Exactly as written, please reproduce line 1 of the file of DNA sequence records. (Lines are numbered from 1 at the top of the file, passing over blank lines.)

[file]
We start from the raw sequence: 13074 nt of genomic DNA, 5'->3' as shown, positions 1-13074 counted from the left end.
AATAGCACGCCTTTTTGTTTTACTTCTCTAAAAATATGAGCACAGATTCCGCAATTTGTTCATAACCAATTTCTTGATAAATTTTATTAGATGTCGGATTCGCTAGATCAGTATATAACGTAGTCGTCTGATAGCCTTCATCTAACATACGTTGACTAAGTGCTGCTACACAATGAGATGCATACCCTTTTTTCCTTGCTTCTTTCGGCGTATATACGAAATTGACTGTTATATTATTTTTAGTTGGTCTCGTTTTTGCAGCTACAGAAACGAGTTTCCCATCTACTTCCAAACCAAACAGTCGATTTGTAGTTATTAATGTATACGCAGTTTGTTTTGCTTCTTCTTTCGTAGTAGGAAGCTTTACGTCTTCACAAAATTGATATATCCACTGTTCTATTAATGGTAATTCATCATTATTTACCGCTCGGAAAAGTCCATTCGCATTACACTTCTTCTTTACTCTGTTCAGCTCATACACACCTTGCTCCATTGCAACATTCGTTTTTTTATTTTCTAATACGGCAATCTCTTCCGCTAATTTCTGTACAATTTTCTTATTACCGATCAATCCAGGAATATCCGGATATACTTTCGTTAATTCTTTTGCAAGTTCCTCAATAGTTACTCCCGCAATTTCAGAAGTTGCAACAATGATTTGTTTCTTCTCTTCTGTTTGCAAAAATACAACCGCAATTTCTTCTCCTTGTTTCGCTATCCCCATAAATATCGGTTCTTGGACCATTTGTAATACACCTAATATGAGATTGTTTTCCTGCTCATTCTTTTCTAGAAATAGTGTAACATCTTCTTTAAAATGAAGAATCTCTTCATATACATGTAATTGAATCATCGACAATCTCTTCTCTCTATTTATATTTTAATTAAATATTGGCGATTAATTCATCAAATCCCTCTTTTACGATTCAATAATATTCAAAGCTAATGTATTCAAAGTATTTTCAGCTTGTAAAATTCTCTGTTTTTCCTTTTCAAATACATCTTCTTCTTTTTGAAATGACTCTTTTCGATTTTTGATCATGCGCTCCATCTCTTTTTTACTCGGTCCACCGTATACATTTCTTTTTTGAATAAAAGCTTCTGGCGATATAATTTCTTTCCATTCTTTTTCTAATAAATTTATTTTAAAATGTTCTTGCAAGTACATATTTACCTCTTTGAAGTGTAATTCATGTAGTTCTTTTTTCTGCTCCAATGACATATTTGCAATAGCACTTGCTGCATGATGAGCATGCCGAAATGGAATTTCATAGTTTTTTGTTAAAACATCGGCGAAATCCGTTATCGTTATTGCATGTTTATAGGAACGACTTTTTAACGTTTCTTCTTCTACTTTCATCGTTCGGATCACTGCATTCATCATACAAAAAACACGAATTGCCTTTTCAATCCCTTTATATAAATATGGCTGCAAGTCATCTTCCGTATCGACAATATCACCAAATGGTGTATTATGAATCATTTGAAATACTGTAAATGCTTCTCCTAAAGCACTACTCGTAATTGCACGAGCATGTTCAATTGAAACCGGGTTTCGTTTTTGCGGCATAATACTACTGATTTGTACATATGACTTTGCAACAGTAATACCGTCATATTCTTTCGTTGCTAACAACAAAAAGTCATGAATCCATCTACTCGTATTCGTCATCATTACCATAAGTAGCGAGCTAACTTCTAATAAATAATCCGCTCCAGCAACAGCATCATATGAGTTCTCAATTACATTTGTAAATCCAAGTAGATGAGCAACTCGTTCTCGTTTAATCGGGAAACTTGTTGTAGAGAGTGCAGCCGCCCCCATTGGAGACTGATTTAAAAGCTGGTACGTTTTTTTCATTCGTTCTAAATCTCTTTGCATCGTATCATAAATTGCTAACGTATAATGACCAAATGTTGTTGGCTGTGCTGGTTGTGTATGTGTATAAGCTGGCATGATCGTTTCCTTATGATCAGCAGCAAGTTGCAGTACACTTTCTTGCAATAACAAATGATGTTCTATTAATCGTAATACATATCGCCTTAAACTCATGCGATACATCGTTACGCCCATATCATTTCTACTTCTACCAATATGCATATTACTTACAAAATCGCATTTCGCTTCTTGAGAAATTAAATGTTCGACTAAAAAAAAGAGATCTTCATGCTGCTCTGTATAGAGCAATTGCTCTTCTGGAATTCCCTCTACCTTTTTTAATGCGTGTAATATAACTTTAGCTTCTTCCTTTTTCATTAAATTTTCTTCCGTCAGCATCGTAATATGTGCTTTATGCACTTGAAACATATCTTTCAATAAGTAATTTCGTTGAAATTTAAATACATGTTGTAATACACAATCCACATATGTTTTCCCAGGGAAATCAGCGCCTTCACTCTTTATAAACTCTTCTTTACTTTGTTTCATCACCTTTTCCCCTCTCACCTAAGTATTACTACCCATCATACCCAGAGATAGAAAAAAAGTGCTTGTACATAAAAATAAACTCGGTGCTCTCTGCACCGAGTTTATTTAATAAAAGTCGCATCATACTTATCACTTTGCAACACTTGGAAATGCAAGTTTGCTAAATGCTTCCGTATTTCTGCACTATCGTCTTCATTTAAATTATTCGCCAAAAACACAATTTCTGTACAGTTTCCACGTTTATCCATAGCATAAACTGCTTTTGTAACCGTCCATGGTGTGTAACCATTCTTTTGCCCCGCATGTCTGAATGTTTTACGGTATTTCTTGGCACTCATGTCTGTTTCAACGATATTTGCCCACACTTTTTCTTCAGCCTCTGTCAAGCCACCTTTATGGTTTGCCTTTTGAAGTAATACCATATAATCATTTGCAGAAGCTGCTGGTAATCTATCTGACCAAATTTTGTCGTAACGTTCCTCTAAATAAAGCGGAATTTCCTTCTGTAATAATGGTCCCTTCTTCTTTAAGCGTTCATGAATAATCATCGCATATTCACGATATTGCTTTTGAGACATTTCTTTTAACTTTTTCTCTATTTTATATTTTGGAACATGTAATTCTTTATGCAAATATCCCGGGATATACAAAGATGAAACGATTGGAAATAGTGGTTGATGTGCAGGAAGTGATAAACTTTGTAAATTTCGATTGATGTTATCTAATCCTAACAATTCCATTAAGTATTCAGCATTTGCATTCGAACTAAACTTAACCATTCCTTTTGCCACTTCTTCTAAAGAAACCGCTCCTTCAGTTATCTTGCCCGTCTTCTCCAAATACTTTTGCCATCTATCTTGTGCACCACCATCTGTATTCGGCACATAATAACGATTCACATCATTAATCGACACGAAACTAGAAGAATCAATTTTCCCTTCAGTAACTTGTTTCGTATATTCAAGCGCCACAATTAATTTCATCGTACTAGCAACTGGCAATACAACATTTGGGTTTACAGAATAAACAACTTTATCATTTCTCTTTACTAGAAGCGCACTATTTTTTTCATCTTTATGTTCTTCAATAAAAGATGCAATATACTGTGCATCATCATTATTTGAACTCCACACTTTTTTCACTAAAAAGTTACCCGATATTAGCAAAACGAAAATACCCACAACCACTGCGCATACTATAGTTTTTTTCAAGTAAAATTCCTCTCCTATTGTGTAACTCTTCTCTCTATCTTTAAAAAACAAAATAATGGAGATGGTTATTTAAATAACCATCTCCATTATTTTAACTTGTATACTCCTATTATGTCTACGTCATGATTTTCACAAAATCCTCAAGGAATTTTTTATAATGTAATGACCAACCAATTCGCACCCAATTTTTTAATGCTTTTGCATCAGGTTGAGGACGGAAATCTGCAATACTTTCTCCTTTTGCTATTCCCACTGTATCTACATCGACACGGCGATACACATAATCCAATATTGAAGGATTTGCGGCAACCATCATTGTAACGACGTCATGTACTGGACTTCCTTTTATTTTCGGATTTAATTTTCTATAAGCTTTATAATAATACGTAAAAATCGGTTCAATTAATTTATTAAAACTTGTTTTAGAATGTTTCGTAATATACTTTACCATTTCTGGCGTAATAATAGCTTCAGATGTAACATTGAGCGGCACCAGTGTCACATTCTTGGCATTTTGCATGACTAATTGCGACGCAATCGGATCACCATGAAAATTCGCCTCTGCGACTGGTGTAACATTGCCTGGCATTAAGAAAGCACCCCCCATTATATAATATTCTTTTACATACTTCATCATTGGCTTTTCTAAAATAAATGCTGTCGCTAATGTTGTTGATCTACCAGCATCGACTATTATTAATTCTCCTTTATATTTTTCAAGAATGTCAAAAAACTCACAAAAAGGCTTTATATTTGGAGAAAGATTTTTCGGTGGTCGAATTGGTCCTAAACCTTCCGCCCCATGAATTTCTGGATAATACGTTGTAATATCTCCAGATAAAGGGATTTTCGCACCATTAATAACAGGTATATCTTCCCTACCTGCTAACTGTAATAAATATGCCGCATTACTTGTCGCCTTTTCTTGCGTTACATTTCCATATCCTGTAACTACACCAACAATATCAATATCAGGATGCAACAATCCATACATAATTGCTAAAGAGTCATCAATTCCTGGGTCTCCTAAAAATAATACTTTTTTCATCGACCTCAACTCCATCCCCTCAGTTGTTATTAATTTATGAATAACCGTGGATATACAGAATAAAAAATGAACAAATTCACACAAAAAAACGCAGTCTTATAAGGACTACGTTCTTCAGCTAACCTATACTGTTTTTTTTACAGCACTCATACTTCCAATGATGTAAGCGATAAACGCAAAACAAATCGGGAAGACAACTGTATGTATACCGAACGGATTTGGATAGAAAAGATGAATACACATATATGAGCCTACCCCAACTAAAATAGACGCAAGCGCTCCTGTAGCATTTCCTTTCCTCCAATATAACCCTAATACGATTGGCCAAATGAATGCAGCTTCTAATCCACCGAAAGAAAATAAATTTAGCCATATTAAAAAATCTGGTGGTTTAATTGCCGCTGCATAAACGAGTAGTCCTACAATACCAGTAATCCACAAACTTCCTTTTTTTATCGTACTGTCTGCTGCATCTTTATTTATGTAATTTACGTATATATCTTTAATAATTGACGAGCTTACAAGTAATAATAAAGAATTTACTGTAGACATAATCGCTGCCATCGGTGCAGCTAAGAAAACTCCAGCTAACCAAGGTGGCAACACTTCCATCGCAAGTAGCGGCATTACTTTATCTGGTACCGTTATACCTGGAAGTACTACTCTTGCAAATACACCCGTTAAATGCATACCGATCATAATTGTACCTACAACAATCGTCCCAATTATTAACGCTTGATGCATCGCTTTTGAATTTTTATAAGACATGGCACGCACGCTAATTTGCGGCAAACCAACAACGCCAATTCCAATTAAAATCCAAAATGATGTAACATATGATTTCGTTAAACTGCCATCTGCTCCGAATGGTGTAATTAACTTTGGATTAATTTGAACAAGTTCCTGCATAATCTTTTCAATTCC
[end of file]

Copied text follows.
We start from the raw sequence: 13074 nt of genomic DNA, 5'->3' as shown, positions 1-13074 counted from the left end.